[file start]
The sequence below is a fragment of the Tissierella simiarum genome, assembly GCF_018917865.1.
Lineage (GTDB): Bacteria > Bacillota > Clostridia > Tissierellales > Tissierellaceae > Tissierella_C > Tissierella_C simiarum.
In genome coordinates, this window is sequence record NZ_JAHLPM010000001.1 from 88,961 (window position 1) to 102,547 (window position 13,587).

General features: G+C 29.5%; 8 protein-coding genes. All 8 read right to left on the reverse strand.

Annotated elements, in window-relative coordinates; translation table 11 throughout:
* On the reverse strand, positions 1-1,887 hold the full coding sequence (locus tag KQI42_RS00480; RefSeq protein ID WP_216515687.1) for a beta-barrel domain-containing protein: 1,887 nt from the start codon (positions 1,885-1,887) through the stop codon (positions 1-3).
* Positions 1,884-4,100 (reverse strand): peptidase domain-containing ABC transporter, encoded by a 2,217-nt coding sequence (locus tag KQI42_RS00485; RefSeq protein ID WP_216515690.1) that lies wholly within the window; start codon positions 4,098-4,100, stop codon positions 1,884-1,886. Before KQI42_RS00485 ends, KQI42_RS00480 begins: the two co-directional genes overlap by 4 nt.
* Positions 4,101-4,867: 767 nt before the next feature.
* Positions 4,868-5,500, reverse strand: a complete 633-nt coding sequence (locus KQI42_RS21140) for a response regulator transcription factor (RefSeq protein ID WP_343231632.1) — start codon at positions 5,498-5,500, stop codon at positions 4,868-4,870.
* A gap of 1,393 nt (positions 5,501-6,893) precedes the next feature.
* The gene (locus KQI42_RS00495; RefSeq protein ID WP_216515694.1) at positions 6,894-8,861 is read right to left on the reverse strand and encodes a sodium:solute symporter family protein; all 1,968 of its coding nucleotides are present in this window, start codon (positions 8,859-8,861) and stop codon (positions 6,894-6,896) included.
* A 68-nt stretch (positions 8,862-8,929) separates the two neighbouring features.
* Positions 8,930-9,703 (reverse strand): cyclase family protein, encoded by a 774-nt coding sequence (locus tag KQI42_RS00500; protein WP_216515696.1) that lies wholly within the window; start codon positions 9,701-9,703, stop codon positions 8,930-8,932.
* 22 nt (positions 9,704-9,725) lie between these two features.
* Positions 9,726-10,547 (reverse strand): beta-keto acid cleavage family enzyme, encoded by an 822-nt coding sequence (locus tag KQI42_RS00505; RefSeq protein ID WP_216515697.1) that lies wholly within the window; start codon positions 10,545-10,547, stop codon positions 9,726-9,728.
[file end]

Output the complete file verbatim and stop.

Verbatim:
The sequence below is a fragment of the Tissierella simiarum genome, assembly GCF_018917865.1.
Lineage (GTDB): Bacteria > Bacillota > Clostridia > Tissierellales > Tissierellaceae > Tissierella_C > Tissierella_C simiarum.
In genome coordinates, this window is sequence record NZ_JAHLPM010000001.1 from 88,961 (window position 1) to 102,547 (window position 13,587).

General features: G+C 29.5%; 8 protein-coding genes. All 8 read right to left on the reverse strand.

Annotated elements, in window-relative coordinates; translation table 11 throughout:
* On the reverse strand, positions 1-1,887 hold the full coding sequence (locus tag KQI42_RS00480; RefSeq protein ID WP_216515687.1) for a beta-barrel domain-containing protein: 1,887 nt from the start codon (positions 1,885-1,887) through the stop codon (positions 1-3).
* Positions 1,884-4,100 (reverse strand): peptidase domain-containing ABC transporter, encoded by a 2,217-nt coding sequence (locus tag KQI42_RS00485; RefSeq protein ID WP_216515690.1) that lies wholly within the window; start codon positions 4,098-4,100, stop codon positions 1,884-1,886. Before KQI42_RS00485 ends, KQI42_RS00480 begins: the two co-directional genes overlap by 4 nt.
* Positions 4,101-4,867: 767 nt before the next feature.
* Positions 4,868-5,500, reverse strand: a complete 633-nt coding sequence (locus KQI42_RS21140) for a response regulator transcription factor (RefSeq protein ID WP_343231632.1) — start codon at positions 5,498-5,500, stop codon at positions 4,868-4,870.
* A gap of 1,393 nt (positions 5,501-6,893) precedes the next feature.
* The gene (locus KQI42_RS00495; RefSeq protein ID WP_216515694.1) at positions 6,894-8,861 is read right to left on the reverse strand and encodes a sodium:solute symporter family protein; all 1,968 of its coding nucleotides are present in this window, start codon (positions 8,859-8,861) and stop codon (positions 6,894-6,896) included.
* A 68-nt stretch (positions 8,862-8,929) separates the two neighbouring features.
* Positions 8,930-9,703 (reverse strand): cyclase family protein, encoded by a 774-nt coding sequence (locus tag KQI42_RS00500; protein WP_216515696.1) that lies wholly within the window; start codon positions 9,701-9,703, stop codon positions 8,930-8,932.
* 22 nt (positions 9,704-9,725) lie between these two features.
* Positions 9,726-10,547 (reverse strand): beta-keto acid cleavage family enzyme, encoded by an 822-nt coding sequence (locus tag KQI42_RS00505; RefSeq protein ID WP_216515697.1) that lies wholly within the window; start codon positions 10,545-10,547, stop codon positions 9,726-9,728.